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Old 05-03-2002, 02:50 PM
 
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There is a great book called "Homeschooling: A Patchwork of Days" it is a 'day in the life' format for 35 or so families. It is so neat to look into their houses! Some are unschoolers and others aren't but that is kind of the beauty, you can really get a feel for what might work in your house.

Mine are 2 and 4 and we just take each day as it comes. I'm always amazed at the opportunities that present themselves. A walk, introduces us to flowers and trees and how they look at different stages. Tending the garden we learn about seeds, timing, water, things like that fact that peas come out after the flowers, etc. A caterpillar on our fennel leads to a search in a book to discover it is a black swallowtail. We brought that one in, fed it until it made it's chrysalis and now are waiting for it to come out as a butterfly. A friend is going to Mexico, so let's go look at the big world map and see how far away that it. That leads us to pointing out where we live and where Nana lives and where we went on vacation. Setting the dinner table we can count who will be there and how many utensils we need. And of course there is plenty of play time and tons of reading books, sometimes me to them and like right now they are in here 'reading' their own books. I let them be the guide and just help them find out more info if they want it. My 4 yo was obsessed with bones about a year ago. I had to get college level text to get what she was looking for, she learned all the medical names for all of the major bones. She looked at xrays and everything bone related for weeks. She then moved on the our other systems, where food goes, our blood, breathing etc. Now she has moved on but she still remembers FAR more about our insides than I knew before this exercise The point is, she wouldn't have gotten that in pre-school but allowing her to lead the way she knows far more than most adults about our body. That was my first lesson in trusting my kids to learn all they need.

Good luck on your journey! Enjoy it every step of the way.

Anna
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Old 05-03-2002, 10:49 PM
 
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Anna , I enjoyed reading about some of the things your four year old has learned. I am really getting interested in unschooling. This past summer I learned more about plants in just planting a few vegetables in a garden than I did in my two years of high school plant biology. It really solidifed my faith in unschooling.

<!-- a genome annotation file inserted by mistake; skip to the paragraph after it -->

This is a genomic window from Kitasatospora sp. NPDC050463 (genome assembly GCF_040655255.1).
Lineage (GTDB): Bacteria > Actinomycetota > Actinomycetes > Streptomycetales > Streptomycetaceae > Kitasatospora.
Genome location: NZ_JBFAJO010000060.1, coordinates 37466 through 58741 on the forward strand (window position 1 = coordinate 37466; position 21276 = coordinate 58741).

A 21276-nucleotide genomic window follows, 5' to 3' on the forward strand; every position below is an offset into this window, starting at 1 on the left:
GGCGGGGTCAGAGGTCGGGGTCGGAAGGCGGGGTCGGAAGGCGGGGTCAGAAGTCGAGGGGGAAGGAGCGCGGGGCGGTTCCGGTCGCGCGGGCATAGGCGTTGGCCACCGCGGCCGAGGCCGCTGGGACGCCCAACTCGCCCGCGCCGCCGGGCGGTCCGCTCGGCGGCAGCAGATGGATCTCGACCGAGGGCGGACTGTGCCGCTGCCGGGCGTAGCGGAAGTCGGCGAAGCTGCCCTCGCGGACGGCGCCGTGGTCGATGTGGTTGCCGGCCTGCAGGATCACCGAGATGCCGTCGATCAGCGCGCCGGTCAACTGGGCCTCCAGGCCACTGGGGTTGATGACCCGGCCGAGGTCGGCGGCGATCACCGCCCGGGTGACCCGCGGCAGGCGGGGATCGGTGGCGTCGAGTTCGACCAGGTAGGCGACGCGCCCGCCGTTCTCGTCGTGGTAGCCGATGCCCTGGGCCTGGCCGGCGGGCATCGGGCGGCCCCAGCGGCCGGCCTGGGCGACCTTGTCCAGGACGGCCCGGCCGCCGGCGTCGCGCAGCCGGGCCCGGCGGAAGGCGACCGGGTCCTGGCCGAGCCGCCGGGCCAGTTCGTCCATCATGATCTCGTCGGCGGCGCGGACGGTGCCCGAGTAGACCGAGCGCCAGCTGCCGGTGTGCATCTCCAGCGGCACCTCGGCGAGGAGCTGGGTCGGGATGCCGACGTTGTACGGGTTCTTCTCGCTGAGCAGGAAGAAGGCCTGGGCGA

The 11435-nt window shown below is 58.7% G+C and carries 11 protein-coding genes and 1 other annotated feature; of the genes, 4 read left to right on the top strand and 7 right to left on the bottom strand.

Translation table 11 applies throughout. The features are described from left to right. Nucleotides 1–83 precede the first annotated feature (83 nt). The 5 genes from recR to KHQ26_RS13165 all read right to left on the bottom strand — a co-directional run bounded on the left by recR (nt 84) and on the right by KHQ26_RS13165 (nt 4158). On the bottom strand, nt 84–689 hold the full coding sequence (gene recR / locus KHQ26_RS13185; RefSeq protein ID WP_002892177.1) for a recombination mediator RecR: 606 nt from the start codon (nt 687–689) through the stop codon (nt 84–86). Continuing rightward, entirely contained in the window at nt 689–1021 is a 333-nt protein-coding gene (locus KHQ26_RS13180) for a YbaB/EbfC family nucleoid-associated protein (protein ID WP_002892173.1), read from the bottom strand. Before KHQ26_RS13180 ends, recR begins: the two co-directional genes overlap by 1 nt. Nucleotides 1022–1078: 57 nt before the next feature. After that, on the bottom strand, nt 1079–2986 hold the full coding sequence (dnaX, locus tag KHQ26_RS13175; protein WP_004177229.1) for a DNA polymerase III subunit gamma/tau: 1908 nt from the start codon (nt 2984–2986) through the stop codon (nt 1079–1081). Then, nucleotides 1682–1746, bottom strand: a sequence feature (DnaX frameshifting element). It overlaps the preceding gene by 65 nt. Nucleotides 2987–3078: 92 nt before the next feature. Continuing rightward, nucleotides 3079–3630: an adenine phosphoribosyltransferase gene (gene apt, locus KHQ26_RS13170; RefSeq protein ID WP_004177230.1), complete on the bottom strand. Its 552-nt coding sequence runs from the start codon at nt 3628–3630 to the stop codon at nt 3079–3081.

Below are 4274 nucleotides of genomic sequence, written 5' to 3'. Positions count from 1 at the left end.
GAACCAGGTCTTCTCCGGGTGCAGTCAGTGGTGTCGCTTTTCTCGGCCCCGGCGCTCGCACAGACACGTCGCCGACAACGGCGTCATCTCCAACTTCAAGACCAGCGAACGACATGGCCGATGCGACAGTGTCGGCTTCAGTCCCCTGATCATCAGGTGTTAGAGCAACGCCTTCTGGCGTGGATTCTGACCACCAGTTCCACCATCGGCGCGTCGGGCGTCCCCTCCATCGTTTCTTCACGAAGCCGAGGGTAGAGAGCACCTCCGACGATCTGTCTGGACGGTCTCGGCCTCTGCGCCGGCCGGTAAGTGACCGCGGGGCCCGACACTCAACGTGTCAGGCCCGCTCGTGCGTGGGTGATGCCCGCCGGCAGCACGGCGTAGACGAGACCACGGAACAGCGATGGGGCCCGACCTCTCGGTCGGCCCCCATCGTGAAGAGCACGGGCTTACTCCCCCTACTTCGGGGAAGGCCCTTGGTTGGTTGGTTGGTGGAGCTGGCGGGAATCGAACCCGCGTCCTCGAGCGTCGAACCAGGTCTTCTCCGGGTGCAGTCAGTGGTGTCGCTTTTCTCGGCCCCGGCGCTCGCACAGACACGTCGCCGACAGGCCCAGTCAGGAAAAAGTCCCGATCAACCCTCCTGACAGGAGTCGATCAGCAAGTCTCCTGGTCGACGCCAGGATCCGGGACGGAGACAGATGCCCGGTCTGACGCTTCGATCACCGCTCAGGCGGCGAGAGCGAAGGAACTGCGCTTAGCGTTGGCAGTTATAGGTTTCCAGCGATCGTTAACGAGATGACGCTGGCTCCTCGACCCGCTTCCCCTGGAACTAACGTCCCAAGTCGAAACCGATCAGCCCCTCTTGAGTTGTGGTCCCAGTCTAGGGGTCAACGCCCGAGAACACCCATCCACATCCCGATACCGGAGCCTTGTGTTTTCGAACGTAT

Cassidy , I really believe that once you get started you'll see the natural ability and desire kids have to learn. Not only will your dd pick up new information quickly and easily, you'll find yourself learning lots and lots too. (especially more than you would if she were in public school).
Good luck Cassidy, I think you'll enjoy unschooling.
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Old 05-04-2002, 08:13 PM
 
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We are more classical education/unschooling rather than true unschoolers, and I do not do a yearly schedule, or even a monthly one, but I do make a library list once a week and every evening I sit donw and put away the work we have done that day and make general plans for the next day. We do use a structured program for math and handwriting, and I put a tray out each morning with the kids "work for the day" on it. This only takes us about an hour each morning and it helps me to stay focused on what we are doing. I am not a particularly spontaneous person and we have a lot of standing appointments throughour the week so I find that some structure helps me to keep my wits.
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Old 05-05-2002, 10:07 PM
 
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<<Do you usually have a couple of options available for your child to choose from, or is it more "Do you want to do X? If not, you're on your own." As you are selecting projects, when do you cross the line into unit studies? Does it even matter?>>

I think the important thing is to find what really works for you and your DD, not trying to fit someone else definition of "unschooling." May be doing a unit study would be fun for you'all every now and then. It's OK if it is. May be unit studies drive your DD crazy, in which case it is OK NOT to do them.

I don't think that letting your DD drive you crazy is a long-term solution. You need to find a way that she isn't driving you crazy AND you aren't driving her crazy.

I would start by thinking about the things she enjoys and the ways you enjoy spending time together. Let her do the things she likes, but don't take them over and turn them into "school."

Ask her if she would like you to do a puzzle with her, or play a game with her, or read a book with her. Check out the museums and historical sites near you.
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Old 05-08-2002, 01:23 AM
 
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Cassidy, i have an off-topic question about oak meadow for you - please zoom to the end of the oak meadow thread.
-erika